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CRUCIBLE: BBL – Entangled Anew? (2)

QUEZON CITY (MindaNews / 07 March) – (Second part of a paper presented during the Center for People Empowerment and Governance’s (CENPEG) Forum on “Key Issues on Federalism: A Policy Action Conference” held at the Center for Integrative Development Studies, University of the Philippines on 07 February 2018. Part of this paper was also presented during the Senate Hearing on BBL on 05 February 2018).

The continuing slide of the Philippines as a “fragile state” is symptomatic of institutional problems of the country – a situation that has continued to worsen relative to other Asean countries.

The Philippines (2006: 68th/79.2 to 2017: 54th/84.4) has been consistently tailing Cambodia (47th/85 to 50th/85.7) while third to Myanmar (18th/96.5 to 35th/95.7) the latter being the most fragile state in the Asean.

Whereas Thailand (79th/74.9 to 82nd/76.2), Indonesia (32nd/89.2 to 94th/72.9), Malaysia (98th/66.1 to 116th/65.4), and Singapore (133rd/30.8 to 161st/32.5) are, comparatively, better off.

The Fragile State Index (FSI) of the Fund for Peace does not obviously take a country’s political structure as a variable in measuring the degree of its fragility. Rather, it considers security apparatus, factionalized elites, group grievance, uneven economic development, demographic pressures, and few more as variables of FSI.

What can be deduced from FSI data is that since the continuing slide of the Philippines as a fragile state is happening under the watch of unitary system, it shows that there is a failure of the latter in worsening the fragility of Philippine condition.

The Bangsamoro, being the most vulnerable minority in the country, are obviously the ones who are hit the hardest with all the ill-effects of such fragility.

Usually, a fragile state suffers with institutional malfunctions including the “entrenching of exclusionary coalition of powers” (e.g., political dynasty, warlordism, patronage politics). Fragile state is a gateway to crisis and failed state.

It is important to recall that except for President Benigno Aquino III, all past presidents after President Corazon Aquino proposed invariably a shift to federalism and parliamentary system either singly or in combination thereof which have failed successively. Thus, with close calls to reconfigure intergovernmental power relation in Moro areas the same attitude of “discordant politics” has been shown then and now.

The commonly held reason for successive opposition against system change is hardly based on understanding about merit or demerit of both federalism and parliamentary system. It is due to a widely held suspicion that a sitting president and his or her lieutenants are behind Charter change to extend his or her stay in office.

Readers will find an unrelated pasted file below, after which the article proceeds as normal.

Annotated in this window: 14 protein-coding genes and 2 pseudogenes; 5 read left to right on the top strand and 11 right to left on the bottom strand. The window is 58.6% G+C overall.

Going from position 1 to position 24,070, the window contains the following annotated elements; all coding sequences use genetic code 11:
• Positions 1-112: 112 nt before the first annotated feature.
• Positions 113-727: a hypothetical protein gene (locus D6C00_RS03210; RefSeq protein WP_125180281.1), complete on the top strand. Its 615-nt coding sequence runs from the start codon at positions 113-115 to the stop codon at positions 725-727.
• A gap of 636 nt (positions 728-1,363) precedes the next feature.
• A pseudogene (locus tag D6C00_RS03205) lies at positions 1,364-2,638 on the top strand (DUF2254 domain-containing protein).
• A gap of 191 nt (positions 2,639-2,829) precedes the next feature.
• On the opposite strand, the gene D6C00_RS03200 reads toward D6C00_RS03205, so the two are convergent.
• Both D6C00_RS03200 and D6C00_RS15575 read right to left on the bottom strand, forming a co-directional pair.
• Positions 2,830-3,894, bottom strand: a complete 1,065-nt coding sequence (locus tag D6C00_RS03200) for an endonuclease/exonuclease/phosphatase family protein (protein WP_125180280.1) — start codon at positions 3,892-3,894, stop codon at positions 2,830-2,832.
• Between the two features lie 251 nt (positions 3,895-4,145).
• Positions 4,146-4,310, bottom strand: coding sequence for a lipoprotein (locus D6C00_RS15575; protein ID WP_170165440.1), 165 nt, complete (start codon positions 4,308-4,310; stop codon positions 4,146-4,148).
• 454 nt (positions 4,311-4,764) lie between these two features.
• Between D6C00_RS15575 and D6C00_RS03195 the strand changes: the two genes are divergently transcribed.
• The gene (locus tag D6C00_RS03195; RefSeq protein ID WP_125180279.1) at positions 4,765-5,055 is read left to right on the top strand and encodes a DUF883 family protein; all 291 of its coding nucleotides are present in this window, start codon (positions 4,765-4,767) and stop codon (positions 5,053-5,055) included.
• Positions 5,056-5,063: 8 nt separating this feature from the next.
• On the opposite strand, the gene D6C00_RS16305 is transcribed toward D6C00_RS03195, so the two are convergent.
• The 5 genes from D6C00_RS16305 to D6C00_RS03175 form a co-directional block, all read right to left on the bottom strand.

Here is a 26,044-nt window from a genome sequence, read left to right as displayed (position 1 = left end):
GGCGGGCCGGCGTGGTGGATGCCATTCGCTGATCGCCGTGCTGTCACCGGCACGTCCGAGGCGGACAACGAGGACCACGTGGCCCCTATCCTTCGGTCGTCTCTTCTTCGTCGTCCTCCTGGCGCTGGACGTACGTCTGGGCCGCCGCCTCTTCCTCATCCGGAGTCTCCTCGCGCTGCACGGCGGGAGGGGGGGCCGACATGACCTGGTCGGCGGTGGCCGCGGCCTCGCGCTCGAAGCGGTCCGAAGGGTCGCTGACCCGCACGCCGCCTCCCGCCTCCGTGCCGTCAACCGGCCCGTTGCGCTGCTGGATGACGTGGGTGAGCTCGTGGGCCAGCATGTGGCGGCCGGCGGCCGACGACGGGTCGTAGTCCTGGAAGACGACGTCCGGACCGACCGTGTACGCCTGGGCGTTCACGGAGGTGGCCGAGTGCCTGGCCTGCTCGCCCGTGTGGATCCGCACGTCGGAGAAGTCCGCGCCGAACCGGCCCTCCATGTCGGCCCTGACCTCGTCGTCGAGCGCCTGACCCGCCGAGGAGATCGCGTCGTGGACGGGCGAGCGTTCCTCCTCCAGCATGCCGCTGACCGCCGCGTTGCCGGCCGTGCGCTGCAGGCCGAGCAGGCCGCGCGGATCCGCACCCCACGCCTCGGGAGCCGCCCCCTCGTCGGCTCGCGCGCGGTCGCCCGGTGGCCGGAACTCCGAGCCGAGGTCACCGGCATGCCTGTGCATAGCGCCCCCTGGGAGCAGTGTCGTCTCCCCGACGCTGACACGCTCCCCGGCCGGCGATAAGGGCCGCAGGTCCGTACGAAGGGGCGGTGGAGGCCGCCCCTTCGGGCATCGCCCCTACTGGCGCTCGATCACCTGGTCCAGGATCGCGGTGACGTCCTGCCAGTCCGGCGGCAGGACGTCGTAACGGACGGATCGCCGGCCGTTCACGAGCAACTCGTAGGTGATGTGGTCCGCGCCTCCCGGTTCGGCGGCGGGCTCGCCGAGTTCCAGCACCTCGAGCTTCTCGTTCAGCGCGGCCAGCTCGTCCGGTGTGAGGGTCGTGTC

Mistrust is at the heart in today’s “discordant politics” among Filipinos. It blurs people’s ability to reason and stifles visions of reform.

Badly wanting of reform, the Bangsamoro is, like many instances, has been a hapless victim of that discord. Moros could not institute fundamental reform in their sub-political system as their political fate, as mentioned, hinges on the decision of the majority.

In 2008, many politicians who did not like the sitting president fought tooth and nail against the Memorandum of Agreement on Ancestral Domain (MoA-AD) prodding the Supreme Court to declare it “unconstitutional.”

Yet, when another president came in and retooled and labeled the MoA-AD as the “Framework Agreement” (FAB) that later became the “Comprehensive Agreement on the Bangsamoro” (CAB), the same politicians began to sing a different tune.

As CAB metamorphosed into BBL during the Aquino administration, the main branches of government with highly partisan politicians were pitted into a gridlock like many instances in the past. Many suspected that the BBL is gateway for secession. The BBL eventually lost steam in the final days of the Aquino Administration. The tragic Mamasapano debacle reinforced it.

Finally, what struck the nail on BBL’s coffin then was neither art nor logic of legislation; it was sheer recourse to lack of quorum in Congress. It was the latest testament how “tyranny of majority” could become glaringly unscrupulous when addressing the Moro question.

Meantime, many ills of the country remained with no fundamental reforms gaining headway.  Development programs of past administrations were persistently kept in the back burner.

Many Moros could not help but ask: Is there a chance to pursue legitimate reform in Moroland without being undermined by “discordant politics” among Filipinos? What is the recourse left amid frequent gridlocks of the country’s major institutions whenever Moros and their issues are on close call for reform?

With mass of Filipinos equally disenchanted with status quo opting for a can-do local leader who, they thought, could salvage the situation from “discordant politics,” BBL has been resurrected recently and kneaded once again in Congress. It shows how decision is determined by a few people who do not even represent them let alone know the real plight of a poor Moro.

For sure, BBL could still be addressed even if a proposed shift to federalism and parliamentary system fails to materialize. But, as I maintained, it could not fully address the cause of intergovernmental instability or disjuncture in the Moroland.

Essentially, the disjuncture happens in three (3) ways: